FISH

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hybridization

 [hi″brid-ĭ-za´shun]
1. the production of hybrids.
fluorescent in situ hybridization (FISH) a genetic mapping technique using fluorescent tags for analysis of chromosomal aberrations and genetic abnormalities. Called also chromosome painting.
molecular hybridization in molecular biology, formation of a partially or wholly complementary nucleic acid duplex by association of single strands, usually between DNA and RNA strands or previously unassociated DNA strands, but also between RNA strands; used to detect and isolate specific sequences, measure homology, or define other characteristics of one or both strands.

FISH

(fish),

fish

ichthyophobia.

fish

(fĭsh)
n. pl. fish or fishes
1. Any of numerous cold-blooded aquatic vertebrates characteristically having fins, gills, and a streamlined body and including the bony fishes, such as catfishes and tunas, and the cartilaginous fishes, such as sharks and rays.
2. Any of various jawless aquatic craniates, including the lampreys and hagfishes.
3. The flesh of such animals used as food.

FISH

Cardiology Finnish Isradipine Study In Hypertension
Molecular medicine Fluorescent In Situ Hybridization. A method for locating a segment of DNA on a chromosome. The DNA is labeled with a fluorescent dye and hybridized to a cytological preparation of chromosomes that has been denatured to allow nucleic acid hybridization between chromosomal DNA and the probe. The site of hybridization is determined by fluorescent microscopy. FISH is a hybrid of 3 technologies: cytogenetics, fluorescence microscopy, and DNA hybridization, which is used to determine cell ploidy and detect chromosome segments by evaluating interphase—non-dividing—nuclei; in FISH, fluoresceinated chromosome probes are used for cytologic analysis and cytogenetic studies, and to detect intratumoral heterogeneity. In genetics, FISH provides a physical mapping approach to detect hybridization of probes with metaphase chromosomes and with the less-condensed somatic interphase chromatin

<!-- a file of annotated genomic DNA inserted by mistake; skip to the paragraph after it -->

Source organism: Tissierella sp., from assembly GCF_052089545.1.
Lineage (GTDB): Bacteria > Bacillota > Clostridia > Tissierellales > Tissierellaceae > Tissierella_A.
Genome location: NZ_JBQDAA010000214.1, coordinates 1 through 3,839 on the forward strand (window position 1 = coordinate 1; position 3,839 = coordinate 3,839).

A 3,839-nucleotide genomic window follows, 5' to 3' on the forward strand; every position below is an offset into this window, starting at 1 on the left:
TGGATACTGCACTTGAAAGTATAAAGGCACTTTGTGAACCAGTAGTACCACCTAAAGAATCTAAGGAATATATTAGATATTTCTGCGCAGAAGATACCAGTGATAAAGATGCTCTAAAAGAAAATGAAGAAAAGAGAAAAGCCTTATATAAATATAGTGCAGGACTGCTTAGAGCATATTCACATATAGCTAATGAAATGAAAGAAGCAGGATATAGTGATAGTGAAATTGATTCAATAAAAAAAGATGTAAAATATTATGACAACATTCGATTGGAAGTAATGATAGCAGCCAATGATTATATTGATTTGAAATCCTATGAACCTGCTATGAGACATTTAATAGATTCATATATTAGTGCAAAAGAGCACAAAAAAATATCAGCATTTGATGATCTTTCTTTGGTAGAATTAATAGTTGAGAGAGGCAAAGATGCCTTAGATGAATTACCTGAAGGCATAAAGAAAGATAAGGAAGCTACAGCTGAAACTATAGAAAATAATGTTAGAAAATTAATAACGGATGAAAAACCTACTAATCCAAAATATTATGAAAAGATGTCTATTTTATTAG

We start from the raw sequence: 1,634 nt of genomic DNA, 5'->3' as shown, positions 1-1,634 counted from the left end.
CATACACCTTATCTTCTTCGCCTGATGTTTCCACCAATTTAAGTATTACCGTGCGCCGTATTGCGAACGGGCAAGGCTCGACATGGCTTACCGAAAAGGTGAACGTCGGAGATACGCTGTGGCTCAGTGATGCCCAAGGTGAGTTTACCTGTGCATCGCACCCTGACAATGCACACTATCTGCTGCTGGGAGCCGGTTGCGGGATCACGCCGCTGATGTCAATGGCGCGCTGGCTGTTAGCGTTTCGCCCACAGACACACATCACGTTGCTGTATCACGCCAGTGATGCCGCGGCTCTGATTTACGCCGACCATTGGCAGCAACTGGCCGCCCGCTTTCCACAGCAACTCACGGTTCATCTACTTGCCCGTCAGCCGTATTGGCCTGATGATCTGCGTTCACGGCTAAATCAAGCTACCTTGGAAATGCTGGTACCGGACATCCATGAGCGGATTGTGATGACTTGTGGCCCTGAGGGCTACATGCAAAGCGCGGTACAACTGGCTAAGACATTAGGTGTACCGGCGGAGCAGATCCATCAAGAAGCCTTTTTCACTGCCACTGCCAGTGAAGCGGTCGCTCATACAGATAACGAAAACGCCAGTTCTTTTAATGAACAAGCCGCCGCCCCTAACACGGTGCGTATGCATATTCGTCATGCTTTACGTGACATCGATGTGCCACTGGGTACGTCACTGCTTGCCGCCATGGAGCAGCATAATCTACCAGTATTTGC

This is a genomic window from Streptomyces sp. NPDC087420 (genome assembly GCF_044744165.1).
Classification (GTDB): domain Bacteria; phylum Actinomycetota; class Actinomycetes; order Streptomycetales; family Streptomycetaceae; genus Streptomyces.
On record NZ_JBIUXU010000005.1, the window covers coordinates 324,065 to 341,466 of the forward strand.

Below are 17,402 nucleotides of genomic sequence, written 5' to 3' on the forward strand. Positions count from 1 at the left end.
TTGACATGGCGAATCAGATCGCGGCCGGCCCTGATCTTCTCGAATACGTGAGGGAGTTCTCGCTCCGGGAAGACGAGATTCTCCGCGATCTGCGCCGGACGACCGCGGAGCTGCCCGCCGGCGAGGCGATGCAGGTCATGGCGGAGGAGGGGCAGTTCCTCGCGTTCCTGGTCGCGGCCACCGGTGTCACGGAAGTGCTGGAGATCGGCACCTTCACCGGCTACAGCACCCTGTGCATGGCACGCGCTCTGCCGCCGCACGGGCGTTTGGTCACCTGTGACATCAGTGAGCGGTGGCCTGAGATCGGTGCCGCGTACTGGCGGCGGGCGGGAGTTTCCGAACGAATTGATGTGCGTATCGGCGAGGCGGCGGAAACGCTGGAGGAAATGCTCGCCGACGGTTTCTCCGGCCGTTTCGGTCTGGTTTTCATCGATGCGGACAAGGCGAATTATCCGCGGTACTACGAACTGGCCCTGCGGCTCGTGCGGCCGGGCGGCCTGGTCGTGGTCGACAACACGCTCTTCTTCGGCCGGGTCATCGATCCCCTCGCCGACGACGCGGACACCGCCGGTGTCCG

DNA probes may be applied to cell preparations on a slide; if the complementary DNA sequence is present, it binds to DNA and can be detected by light microscopy; FISH labels probes nonradioactively either directly with fluorochromes, or indirectly with biotin and fluorochrome-labeled avidin, with digoxeginin and fluorochrome-labeled anti-digoxeginin, or others; the use of multiple band-pass filters allows simultaneous viewing of numerous probes for different chromosomal sequences labeled with different fluorochromes; FISH is useful in cytogenetic studies, where probes for particular chromosomes—e.g., chromosomes 13, 18, 21—or chromosomal regions—e.g., ABL and BCR genes in the Philadelphia translocation—can be used for the prenatal diagnosis of common aneuploidies or to detect early stages of lymphoproliferative disorders; FISH is as sensitive as other analytical techniques—e.g., conventional cytology and flow cytometry, used to diagnose transitional cell carcinoma of the urinary bladder
Pros FISH is simpler, less labor-intensive, and time-consuming—48 hours—than classic cytogenetics—karyotyping—2-3 weeks
Cons Only one question can be asked at a time, i.e., rather than asking ‘global issues’—e.g., what is the genetic composition of a population of cells

FISH

Fluorescent in situ hybridization Molecular medicine A hybrid of 3 technologies: cytogenetics, fluorescence microscopy, and DNA hybridization, which is used to determine cell ploidy and detect chromosome segments by evaluating interphase–non-dividing nuclei; in FISH, fluoresceinated chromosome probes are used for cytologic analysis and cytogenetic studies, and to detect intratumoral heterogeneity. See Chromosomal paint box.

FISH

Abbreviation for fluorescence in situ hybridization.

FISH